Husain’s importance to Indian art goes back to the 1940s. He was one of the vital members of the Progressive Artists Group, the most influential group of modern artists in India, formed in 1947. The objective of the Progressive Artists' Group was to shun the revivalist nationalism, developed by Bengal school of art and to encourage and augment an Indian avant-garde. They wanted to paint with absolute freedom for content and technique. Husain, along with FN Souza, SH Raza, SK Bakre and a few more, changed the shape of Indian contemporary art. “During those days”, Husain had written in Frontline, “the Royal Academy, which was British-oriented, and the revivalist school in Mumbai, which was not a progressive movement, were the two prevalent schools of thought. These two we decided to fight, and we demolished them. The movement to get rid of these influences and to evolve a language that is rooted in our own culture was a great movement. It was important because any great change in a nation's civilisation begins in the field of culture. Culture is always ahead of other political and social movements”. He had further mentioned, “Our concern was to evolve not only art as a profession to make a living, but to do serious research to evolve a language for Indian contemporary art. It had to be rooted in our culture and all the points of reference had to be ours, but it had to use modern techniques as well”.
The paradox, though, is that the man who played a pivotal role in incorporating Indian culture in Indian contemporary art and shared such an intimate relationship with it, was chastised on cultural basis.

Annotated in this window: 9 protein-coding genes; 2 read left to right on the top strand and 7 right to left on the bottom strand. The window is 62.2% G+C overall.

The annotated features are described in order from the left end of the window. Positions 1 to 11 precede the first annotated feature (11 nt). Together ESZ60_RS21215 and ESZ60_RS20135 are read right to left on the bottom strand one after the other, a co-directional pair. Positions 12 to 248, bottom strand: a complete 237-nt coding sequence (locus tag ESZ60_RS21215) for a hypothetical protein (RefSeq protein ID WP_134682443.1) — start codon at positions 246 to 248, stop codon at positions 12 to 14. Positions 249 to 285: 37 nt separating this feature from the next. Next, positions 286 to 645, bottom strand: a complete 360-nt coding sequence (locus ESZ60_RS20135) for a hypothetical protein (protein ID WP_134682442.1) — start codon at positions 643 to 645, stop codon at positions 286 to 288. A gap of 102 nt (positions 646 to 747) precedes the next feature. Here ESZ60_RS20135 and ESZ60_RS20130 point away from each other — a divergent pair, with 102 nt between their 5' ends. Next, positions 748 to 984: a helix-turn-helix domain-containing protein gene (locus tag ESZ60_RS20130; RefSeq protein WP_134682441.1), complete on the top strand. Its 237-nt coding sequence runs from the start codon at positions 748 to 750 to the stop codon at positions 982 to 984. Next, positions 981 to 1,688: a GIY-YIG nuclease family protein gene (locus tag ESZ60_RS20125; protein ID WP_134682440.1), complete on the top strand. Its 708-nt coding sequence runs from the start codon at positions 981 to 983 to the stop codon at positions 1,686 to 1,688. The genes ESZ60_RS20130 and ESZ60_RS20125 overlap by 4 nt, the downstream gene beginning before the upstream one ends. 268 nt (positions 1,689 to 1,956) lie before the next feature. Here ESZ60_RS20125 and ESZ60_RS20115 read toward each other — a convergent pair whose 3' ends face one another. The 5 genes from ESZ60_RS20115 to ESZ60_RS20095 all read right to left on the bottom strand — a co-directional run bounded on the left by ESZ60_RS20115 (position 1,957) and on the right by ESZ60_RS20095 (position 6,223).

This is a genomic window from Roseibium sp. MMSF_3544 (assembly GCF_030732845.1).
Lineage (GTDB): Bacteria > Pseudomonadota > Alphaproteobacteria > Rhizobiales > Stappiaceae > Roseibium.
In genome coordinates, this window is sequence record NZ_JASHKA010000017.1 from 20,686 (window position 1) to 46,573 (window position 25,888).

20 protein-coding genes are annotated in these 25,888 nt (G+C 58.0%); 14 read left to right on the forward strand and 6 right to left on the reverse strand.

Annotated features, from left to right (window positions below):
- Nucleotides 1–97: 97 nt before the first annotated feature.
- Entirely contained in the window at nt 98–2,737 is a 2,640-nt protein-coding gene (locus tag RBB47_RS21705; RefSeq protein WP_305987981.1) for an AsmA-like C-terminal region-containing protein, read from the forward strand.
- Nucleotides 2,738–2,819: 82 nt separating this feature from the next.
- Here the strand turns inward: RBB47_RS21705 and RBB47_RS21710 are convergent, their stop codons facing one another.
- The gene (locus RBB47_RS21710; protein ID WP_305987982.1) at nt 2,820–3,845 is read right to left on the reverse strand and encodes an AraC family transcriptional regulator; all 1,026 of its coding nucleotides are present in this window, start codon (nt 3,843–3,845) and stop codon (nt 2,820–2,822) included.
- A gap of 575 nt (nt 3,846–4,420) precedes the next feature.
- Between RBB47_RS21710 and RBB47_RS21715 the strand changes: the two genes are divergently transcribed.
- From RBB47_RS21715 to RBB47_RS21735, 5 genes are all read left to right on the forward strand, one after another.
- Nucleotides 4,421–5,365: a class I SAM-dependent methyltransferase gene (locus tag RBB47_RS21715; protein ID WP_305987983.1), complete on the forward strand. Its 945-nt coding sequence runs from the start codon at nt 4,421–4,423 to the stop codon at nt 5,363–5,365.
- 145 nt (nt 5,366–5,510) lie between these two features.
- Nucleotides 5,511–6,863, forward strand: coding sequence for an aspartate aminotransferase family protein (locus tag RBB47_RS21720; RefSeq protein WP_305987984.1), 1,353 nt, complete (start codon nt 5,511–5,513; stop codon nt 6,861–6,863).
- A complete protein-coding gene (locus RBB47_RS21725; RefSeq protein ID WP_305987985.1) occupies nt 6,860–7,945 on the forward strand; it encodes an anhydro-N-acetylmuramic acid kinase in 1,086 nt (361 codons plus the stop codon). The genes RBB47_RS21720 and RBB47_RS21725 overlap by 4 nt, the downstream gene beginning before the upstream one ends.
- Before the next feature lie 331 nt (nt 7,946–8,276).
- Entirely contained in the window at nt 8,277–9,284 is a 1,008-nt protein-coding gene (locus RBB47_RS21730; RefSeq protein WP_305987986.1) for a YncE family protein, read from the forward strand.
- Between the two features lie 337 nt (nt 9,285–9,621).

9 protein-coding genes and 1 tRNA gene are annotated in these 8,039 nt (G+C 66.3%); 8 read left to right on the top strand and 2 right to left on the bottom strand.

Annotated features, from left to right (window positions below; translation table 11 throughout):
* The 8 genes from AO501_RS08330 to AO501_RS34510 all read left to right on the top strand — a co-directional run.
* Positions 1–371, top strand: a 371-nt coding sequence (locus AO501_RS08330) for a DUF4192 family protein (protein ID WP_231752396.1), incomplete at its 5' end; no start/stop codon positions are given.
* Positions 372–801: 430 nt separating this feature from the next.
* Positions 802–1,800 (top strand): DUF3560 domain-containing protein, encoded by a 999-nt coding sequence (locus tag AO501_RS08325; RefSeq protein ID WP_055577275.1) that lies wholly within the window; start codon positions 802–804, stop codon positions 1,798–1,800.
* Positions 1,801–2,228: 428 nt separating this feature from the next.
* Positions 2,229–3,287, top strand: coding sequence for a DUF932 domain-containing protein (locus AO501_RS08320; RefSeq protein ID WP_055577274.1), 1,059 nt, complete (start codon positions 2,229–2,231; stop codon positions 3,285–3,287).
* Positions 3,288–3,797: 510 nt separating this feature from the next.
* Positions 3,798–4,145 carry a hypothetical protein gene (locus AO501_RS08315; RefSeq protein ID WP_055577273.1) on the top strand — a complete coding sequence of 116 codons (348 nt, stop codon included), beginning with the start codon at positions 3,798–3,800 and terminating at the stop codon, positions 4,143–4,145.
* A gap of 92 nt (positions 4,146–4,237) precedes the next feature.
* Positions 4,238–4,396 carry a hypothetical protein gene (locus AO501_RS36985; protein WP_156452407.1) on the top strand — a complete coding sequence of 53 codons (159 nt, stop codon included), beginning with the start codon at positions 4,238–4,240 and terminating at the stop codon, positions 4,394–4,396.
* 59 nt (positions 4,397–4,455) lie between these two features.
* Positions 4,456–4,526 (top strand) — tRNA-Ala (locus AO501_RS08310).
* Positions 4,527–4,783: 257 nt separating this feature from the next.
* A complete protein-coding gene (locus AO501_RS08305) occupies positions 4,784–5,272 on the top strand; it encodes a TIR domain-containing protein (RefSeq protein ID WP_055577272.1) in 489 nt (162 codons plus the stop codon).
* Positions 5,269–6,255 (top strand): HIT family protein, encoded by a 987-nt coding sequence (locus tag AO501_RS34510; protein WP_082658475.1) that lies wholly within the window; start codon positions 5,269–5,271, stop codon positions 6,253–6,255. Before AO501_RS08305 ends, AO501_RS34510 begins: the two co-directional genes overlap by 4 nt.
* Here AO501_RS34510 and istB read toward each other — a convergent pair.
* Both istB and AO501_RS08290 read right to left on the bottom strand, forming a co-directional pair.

However, Husain is not the only stalwart to have been mistreated by Indians and revered by the world.
The Checkpoint Charlie Museum in Berlin has a ‘peace’ section, which is followed by some moving and disturbing stories during the fall of Berlin wall. The section had photographs of Nelson Mandela, Martin Luther King and so on. But there was a statue as well. The only statue. It was of Mahatma Gandhi. And the caretaker of that section was evidently pleased to see us as we hailed from ‘Bapu’s land’. However, in India, we still have a good chunk despising Gandhi. Jawaharlal Nehru is another example of it. Revered outside, loathed in his own land.
When one travels across Europe, the infrastructure, standard of living, roads, discipline and many more things are alluring and enviable. But that can be explained by citing that India is a developing and a diverse nation, which European countries are not. However, you do not have to be developed to realise the value of your artists and cherish them. You have to be cultured.
Husain is now gone but perhaps there is something we could still learn from Europe in the exuberant way it preserves its artists and culture.
In Amsterdam, too, there is a huge museum of Vincent Van Gogh, who we know as one of the greatest artists but he was also the one who shot himself in the chest and committed suicide at the age of 35 because the misery and agony that his life was, became unbearable to him. His brother’s wife dug out his paintings after his death and the rest is history. Had those museums not been set up, the world would have remained oblivious of this gem.
Even India has an abundance of art and culture. But how many museums of Husain, Raja Ravi Verma, Narayan Bendre, SH Raza do we have? Moreover, VS Gaitonde, one of India’s foremost abstract painters, did rounds in India only after his painting was sold for 23.7 crore rupees at Christie’s debut auction in India.
It is a tragic irony that Picasso, who stayed away from Barcelona, is celebrated there, and Husain, who wished to live in his country, was humiliated here. On the occasion of his death anniversary, the injustice served to the great man still rankles. He deserved a lot better. The least, he deserved to die in his homeland.